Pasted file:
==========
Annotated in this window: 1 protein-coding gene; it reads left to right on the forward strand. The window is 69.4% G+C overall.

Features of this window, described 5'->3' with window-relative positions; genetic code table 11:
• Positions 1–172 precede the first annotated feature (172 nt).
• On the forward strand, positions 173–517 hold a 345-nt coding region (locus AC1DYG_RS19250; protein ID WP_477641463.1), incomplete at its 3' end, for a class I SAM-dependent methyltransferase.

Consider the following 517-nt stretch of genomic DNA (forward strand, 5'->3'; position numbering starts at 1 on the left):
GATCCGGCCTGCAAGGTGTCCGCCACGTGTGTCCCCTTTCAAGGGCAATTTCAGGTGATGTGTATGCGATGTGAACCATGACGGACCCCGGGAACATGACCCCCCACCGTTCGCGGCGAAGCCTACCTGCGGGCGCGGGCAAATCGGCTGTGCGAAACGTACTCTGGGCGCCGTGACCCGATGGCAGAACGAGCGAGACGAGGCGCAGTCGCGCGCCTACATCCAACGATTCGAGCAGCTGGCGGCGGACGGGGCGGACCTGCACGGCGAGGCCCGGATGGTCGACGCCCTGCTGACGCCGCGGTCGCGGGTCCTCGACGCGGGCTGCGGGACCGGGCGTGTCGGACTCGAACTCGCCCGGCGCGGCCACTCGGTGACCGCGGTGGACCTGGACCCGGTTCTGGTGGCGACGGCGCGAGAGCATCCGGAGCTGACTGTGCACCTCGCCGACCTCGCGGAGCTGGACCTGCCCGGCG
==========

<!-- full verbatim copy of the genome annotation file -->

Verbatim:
Annotated in this window: 1 protein-coding gene; it reads left to right on the forward strand. The window is 69.4% G+C overall.

Features of this window, described 5'->3' with window-relative positions; genetic code table 11:
• Positions 1–172 precede the first annotated feature (172 nt).
• On the forward strand, positions 173–517 hold a 345-nt coding region (locus AC1DYG_RS19250; protein ID WP_477641463.1), incomplete at its 3' end, for a class I SAM-dependent methyltransferase.

Consider the following 517-nt stretch of genomic DNA (forward strand, 5'->3'; position numbering starts at 1 on the left):
GATCCGGCCTGCAAGGTGTCCGCCACGTGTGTCCCCTTTCAAGGGCAATTTCAGGTGATGTGTATGCGATGTGAACCATGACGGACCCCGGGAACATGACCCCCCACCGTTCGCGGCGAAGCCTACCTGCGGGCGCGGGCAAATCGGCTGTGCGAAACGTACTCTGGGCGCCGTGACCCGATGGCAGAACGAGCGAGACGAGGCGCAGTCGCGCGCCTACATCCAACGATTCGAGCAGCTGGCGGCGGACGGGGCGGACCTGCACGGCGAGGCCCGGATGGTCGACGCCCTGCTGACGCCGCGGTCGCGGGTCCTCGACGCGGGCTGCGGGACCGGGCGTGTCGGACTCGAACTCGCCCGGCGCGGCCACTCGGTGACCGCGGTGGACCTGGACCCGGTTCTGGTGGCGACGGCGCGAGAGCATCCGGAGCTGACTGTGCACCTCGCCGACCTCGCGGAGCTGGACCTGCCCGGCG